BOBBY DEWS HAS WOVEN A PERFECT TAPESTRY OF BASEBALL AND HUNTING

To Bobby Dews, quail hunting is much more than killing birds. It’s watching the dogs work, enjoying the land, and reminiscing about the wonderful hunts of the past with his family and friends. He says that every wonderful memory in his life seems to be present as he walks through the fertile fields near Edison, Georgia.

BOBBYDEWSWORKSWITHDOGDuring about eight months of many years, Bobby Dews was the Minor League Field Coordinator for the Atlanta Braves, but for several years lately, he has been either their Third Base Coach or Bullpen Coach.

The other four months of the year, are spent in his home town of Edison, Georgia, quail hunting with friends and clients. He sees that the fields where he takes people to hunt are well-stocked with fresh quail as well as residual birds from other stockings. He keeps four trained bird dogs of his own and two dogs that belong to his good friend Mac McNair.

Just the ride to and from the fields, while hunting with Bobby, is interesting. He transports hunters and dogs with his vintage VW Thing. Besides, Bobby is an extremely personable, entertaining, southern gentleman. His hunts are both very exciting, and lots of fun.

Bobby grew up in Edison and still holds the record for the most points scored in a basketball game in Candler County. He graduated from Edison High School in 1957, where he starred in both baseball and basketball. He went to Georgia Tech on a basketball scholarship, and played there for three years until he was drafted by the St. Louis Cardinals baseball team in 1960.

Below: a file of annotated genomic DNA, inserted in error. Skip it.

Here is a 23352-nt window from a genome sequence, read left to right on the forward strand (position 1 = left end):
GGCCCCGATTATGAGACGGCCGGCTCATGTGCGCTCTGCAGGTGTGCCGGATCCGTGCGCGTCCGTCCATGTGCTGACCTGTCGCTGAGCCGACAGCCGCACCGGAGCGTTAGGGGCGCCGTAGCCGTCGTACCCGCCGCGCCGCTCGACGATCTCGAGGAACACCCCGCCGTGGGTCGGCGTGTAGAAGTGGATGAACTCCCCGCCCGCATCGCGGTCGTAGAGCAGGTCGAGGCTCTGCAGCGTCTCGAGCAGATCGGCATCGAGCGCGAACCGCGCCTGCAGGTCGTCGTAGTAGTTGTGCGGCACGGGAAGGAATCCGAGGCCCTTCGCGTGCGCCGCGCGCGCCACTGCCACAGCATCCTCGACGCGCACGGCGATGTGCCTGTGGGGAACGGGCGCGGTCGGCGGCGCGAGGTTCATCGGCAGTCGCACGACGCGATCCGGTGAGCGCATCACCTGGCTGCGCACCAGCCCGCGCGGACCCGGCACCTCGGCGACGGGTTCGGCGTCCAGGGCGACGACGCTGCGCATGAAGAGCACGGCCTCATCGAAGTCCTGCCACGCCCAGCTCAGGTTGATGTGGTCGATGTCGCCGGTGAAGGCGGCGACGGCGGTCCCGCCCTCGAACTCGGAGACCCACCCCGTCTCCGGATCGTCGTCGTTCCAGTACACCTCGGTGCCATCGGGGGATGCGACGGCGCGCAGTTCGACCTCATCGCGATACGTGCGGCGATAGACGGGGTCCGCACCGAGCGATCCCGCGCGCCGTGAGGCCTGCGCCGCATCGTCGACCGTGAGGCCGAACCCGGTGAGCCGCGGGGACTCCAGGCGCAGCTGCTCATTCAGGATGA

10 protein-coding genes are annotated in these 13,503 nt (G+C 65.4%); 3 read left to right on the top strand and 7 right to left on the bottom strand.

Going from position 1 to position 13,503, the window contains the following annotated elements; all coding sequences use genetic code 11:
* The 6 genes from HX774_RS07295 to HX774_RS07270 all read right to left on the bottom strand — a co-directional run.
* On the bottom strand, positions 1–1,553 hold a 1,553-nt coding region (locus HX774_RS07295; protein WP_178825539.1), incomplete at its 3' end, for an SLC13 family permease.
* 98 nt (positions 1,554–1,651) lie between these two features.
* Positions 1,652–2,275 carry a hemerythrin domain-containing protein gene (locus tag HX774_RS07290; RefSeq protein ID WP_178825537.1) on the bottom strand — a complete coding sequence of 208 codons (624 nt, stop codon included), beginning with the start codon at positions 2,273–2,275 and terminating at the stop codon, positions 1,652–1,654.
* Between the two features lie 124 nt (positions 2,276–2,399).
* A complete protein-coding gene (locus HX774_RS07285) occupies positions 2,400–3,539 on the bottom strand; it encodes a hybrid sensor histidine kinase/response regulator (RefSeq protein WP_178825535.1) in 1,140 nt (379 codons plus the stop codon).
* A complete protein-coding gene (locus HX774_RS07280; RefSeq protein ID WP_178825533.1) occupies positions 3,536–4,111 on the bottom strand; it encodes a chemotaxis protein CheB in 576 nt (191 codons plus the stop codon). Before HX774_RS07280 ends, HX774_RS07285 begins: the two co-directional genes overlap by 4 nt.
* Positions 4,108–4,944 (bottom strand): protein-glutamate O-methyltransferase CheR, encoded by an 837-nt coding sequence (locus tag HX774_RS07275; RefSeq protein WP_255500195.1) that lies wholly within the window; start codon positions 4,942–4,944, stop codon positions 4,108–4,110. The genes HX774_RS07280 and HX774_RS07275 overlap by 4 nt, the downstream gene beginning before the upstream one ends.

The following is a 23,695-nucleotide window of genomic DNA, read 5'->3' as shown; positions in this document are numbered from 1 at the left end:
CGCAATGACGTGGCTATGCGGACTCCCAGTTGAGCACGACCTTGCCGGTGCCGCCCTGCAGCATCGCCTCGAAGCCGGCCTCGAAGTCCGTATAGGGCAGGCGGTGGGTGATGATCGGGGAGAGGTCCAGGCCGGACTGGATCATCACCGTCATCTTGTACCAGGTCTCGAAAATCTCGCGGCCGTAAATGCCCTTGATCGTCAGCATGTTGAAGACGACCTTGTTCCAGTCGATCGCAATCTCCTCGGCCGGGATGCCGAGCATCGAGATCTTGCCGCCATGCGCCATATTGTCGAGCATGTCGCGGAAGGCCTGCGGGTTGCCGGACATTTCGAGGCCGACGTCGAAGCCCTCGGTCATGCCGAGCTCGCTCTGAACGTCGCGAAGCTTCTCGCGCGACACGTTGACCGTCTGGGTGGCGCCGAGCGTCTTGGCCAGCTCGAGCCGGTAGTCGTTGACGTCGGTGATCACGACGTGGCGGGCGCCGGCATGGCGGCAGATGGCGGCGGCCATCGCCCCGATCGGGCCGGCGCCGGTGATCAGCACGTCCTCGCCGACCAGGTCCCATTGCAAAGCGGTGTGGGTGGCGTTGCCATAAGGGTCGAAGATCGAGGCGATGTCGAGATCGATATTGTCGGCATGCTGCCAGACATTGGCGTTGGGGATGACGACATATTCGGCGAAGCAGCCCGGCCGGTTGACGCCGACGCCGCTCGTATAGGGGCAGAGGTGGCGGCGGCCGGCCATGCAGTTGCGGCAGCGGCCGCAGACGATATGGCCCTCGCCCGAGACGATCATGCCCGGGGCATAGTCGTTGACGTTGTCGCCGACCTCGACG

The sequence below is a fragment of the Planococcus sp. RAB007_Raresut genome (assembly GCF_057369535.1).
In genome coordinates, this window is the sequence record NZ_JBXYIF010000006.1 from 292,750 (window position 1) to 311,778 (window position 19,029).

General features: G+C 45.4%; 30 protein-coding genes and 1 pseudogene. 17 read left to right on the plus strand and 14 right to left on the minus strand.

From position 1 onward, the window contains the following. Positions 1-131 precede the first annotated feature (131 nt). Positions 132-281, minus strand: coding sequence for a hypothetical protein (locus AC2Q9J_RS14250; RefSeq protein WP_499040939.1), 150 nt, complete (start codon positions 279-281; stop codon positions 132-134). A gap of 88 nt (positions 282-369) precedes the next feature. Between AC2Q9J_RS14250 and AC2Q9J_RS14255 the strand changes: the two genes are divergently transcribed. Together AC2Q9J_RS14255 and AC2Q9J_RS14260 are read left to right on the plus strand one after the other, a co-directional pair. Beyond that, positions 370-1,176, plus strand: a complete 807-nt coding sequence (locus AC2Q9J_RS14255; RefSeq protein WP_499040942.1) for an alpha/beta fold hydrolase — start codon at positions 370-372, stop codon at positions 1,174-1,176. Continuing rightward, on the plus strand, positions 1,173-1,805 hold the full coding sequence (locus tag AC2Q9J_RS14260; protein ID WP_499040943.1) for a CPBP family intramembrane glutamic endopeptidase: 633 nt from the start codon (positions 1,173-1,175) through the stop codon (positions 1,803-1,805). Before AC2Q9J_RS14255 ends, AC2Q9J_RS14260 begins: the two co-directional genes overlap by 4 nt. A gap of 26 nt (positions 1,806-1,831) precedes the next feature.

He played shortstop and second base in the Cardinal organization, making it to as high as AAA before a spleen injury in an accident cut short his career. He then coached a couple of years in the Cardinals system before being hired by the Braves in 1970.

His input has been extremely instrumental in the development of the type of professional talent that came out of the Braves minor leagues in the past decade, which won them the World Series. Some of the players he help develop were Mark Lemke, Jeff Blauser, Chipper Jones, Ryan Klesko, Javier Lopez, Dave Justice, Andre Jones, and Germaine Dye.

Bobby Dews is a person’s person’s, and one of the big reasons that the Atlanta Braves have been so successful. Nevertheless, hunting and fishing have always been important in Bobby’s life.

“I came here at the age of six, and the people of Edison sort of adopted me,” related Dews. “They have always been supportive in every aspect of my life, and have made it possible for me to enjoy my vacations away from baseball. I really look forward to returning home each off-season, and because of the wonderful people and great hunting, I will probably retire here.”

Bobby Dews preaches and teaches hunting safety in a warm and friendly way that makes those who hunt with him feel very comfortable. He even allows hunters to bring their own dogs, and provided they do it safely, they can hunt the quail in the manner they are accustomed.

“I styled my operation to the way I always wanted to be treated when I went hunting,” said Dews. “That way, it’s a much more enjoyable outing for everybody.”

The serenity he found while quail hunting has equated to great patience and perception on the baseball fields of the Braves minor league teams. His work with the young players in the farm system has resulted in a steady flow of well-trained young personnel being always available for the big club, and Bobby loves that part of his life as well.

“I thought that I loved baseball as a player until I started working with the youngsters in the minors,” stated Dews. “I found it much more rewarding to watch them develop than to just play the game, and I guess I’ll stay with it until they tear my uniform off!”

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